February 23, 2007

20 Grand for What?

Following Germany's example, the government of Stravaraland is seriously contemplating introducing a £20,000 bonus for every child (after the second) born on the island. This will boost low birthrate figures and gradually pull the social security fund out of bankruptcy, not to mention help us in our struggle to safeguard the rightful place of Stravaralanders on earth, for the sake of posterity. The measure will also help us in the struggle against the infidels by increasing our numbers relative to theirs.

This new policy has been hailed by most commentators. Lazaros Mavros hailed it because we need a higher quantity to preserve ourselves, a duty to our great ancestors. Not all commentators have agreed with this particular measure though, and for reasons that make perfect sense, see this.

Lazaros Mavros, who makes perfect sense when not talking about Turkey, Greece, Cyprus or international politics in general, pointed out that it is not just quantity that is needed but also quality. Let me expand on that.

Recent research that was popularized by Freakonomics asks what has determined the big decrease in crime rates in the US over the last decade. Is it economic growth? Is it better policing? Is it better courts? Is it better prevention?

Well, No. The answer lies with the advent of The Pill. The idea is simple. Once abortions were legalized in the U.S., unwanted children were not born. Unwanted children bring less attention to them, and they eventually end up committing crimes. Get rid of the unwanted children and 20 years later one witnesses a dramatic decrease in crime!

Now, in Stravaraland, we have the opposite. Encourage the birth of unwanted children at the rate of 20 grand a pop. Pay less attention to these children because you did not really want them in the first place, and in 20 years' time you simply end up with more people around and a higher percentage of gangsters on the loose….

Now how's that for unintended consequences?


Blogger Σωφρόνης Κληρίδης said...

Apodime, thanks for the reference. The funny thing is that although most commentators hailed the measure, every person that I have talked to so far (including both left- and right-wingers) thought it was a ridiculous idea. Makes you wonder who the populists are pandering to.

24 February, 2007 08:04  
Blogger apodimos Kypreos said...

Well, it is not necessarily a populist idea, it does get implemented in most continental EU countries (eg Germany and I think France). One can argue that in theory this is a reasonable incentive to have more children.

24 February, 2007 11:07  
Anonymous illantros said...

Anything that involves handing out cash is populist by definition. The larger the cash dispensation, the greater the degree of populism. Simple math, really.

24 February, 2007 14:23  
Blogger apodimos Kypreos said...

Handing out cash for a reason is not populist by definition, I think.

Increasing a payment to the elderly who receive less than 100 pounds a month from 100 to 120 pounds so that they can live an "easier" month does not count as populism in my books.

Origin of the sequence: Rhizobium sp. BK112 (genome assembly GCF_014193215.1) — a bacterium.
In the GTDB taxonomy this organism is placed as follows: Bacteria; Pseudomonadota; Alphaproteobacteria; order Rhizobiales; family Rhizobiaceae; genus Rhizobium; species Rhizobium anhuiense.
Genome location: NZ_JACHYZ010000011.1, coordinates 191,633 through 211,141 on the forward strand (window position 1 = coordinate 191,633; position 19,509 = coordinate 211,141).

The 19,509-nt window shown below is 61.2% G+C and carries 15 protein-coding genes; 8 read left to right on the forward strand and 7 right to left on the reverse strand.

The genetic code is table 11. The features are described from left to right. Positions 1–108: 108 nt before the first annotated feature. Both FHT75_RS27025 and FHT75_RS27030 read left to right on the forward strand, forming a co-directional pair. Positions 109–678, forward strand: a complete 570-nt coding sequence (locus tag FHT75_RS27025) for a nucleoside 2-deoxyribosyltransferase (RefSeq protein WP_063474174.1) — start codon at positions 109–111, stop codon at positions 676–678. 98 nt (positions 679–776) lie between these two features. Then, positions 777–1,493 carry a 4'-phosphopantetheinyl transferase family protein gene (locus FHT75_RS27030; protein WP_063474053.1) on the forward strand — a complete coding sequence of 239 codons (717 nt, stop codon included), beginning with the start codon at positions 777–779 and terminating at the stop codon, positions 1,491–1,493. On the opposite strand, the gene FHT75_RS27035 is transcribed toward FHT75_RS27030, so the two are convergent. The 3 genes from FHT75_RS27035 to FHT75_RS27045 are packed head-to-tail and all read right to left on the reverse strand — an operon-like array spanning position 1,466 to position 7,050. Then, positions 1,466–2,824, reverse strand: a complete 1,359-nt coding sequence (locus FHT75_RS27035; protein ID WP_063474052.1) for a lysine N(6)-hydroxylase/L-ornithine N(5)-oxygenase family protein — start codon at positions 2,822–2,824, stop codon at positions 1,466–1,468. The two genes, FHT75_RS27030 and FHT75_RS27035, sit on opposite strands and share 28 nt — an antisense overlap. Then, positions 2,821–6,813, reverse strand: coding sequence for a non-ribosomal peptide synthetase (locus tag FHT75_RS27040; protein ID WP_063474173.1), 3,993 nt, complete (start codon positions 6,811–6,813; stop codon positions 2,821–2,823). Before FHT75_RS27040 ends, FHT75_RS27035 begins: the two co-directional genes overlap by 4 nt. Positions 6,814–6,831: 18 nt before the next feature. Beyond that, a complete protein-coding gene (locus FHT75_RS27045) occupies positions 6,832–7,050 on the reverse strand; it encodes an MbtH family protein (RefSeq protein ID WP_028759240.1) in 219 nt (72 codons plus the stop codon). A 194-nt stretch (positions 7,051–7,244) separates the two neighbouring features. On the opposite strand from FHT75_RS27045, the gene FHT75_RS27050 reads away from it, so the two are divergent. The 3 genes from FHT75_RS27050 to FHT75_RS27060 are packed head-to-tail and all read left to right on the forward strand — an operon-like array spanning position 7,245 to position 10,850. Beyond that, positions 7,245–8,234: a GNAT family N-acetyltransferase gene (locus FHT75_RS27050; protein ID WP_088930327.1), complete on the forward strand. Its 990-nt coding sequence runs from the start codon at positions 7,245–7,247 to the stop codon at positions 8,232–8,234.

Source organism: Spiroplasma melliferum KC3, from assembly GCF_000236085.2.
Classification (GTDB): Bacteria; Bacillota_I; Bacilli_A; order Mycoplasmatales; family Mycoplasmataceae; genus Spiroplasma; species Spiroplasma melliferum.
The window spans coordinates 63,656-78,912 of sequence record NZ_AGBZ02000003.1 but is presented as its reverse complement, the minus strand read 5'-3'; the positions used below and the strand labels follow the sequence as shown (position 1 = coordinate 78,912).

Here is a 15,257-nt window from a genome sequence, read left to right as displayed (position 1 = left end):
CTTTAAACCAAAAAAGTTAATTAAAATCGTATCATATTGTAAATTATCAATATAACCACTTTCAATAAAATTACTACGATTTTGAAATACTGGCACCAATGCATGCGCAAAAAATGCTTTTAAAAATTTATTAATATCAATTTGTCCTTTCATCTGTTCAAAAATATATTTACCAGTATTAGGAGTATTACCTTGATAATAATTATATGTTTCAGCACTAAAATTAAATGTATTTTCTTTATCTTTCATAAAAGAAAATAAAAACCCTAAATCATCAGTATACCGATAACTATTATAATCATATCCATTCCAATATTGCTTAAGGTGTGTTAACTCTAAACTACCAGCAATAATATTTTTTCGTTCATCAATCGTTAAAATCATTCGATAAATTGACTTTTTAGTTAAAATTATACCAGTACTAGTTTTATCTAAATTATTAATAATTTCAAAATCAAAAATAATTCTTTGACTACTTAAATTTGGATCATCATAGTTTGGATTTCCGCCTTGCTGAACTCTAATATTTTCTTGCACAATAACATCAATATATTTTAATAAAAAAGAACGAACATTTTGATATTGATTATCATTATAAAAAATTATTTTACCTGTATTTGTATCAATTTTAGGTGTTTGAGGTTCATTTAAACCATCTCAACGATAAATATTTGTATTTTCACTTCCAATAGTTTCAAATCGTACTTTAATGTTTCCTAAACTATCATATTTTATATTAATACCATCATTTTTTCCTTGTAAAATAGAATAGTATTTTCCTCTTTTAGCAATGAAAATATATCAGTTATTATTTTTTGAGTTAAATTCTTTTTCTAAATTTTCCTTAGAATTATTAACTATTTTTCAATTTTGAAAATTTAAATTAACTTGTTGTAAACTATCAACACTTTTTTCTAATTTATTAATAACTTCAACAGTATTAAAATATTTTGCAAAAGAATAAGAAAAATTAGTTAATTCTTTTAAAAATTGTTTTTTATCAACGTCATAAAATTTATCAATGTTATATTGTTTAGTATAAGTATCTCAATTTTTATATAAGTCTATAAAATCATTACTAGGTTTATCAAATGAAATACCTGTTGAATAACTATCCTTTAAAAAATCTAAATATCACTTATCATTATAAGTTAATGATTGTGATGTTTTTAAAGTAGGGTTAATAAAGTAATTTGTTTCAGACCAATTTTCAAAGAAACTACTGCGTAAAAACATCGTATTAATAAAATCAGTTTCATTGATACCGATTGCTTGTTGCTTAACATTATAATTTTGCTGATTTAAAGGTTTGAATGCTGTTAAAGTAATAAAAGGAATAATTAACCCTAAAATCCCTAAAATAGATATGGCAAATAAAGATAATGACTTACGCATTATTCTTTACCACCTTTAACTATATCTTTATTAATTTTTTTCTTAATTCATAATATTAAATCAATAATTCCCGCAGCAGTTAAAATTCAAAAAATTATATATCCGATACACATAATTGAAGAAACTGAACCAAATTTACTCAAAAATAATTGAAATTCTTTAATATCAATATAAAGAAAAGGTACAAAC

I only need one counterexample.

24 February, 2007 14:35  
Anonymous illantros said...

It's populist, but only very slightly (20 pounds worth it). 20,000 pounds on the other hand, now THAT is populism!

P.S. As for the specific example: I wonder how many of those starving pensioners are self-employed individuals who contributed next to nothing to social security, paid no income tax, have loads of cash in the bank, oikopeda, horafouthkia, and so on and so forth....

24 February, 2007 14:51  
Blogger apodimos Kypreos said...

OK, I do not disagree that most of these handouts are populist. But in this case, they want to achieve something with it. So it is not just handing out money, it is handing out money to change behavior, to produce more babies. The poor guy who proposed it looks at social security and realizes something needs to be done. They dont let him increase the retirement age, cut the benefits or increase taxes. So, he comes up with this borrowed idea from continental EU thinking that nobody will object...

So 2 things,

1) The fact that is was not proposed by a political party but by the labor minister, makes me think that this was an honest (granted not very smart) idea to do something to solve a problem. Whereas populist implies an explicit goal to win votes by giving money out for no reason.

2) The fact that it is conditional on having a third baby is not exactly a handout because the cost of the extra baby will much exceed the 20000 grand.

As for my example, you can easily tell who is starving and who is not among the pensioners in Stravaraland... And if you cannot tell, you should be able to coordinate and have all that information you talk about in a central registry to determine who should be getting means-tested benefits.

24 February, 2007 15:04  
Anonymous illantros said...

Point 1:

Perhaps it was not populist to begin with. But once it was out there, the populists gathered around it. It's difficult for any politician to oppose a measure like that.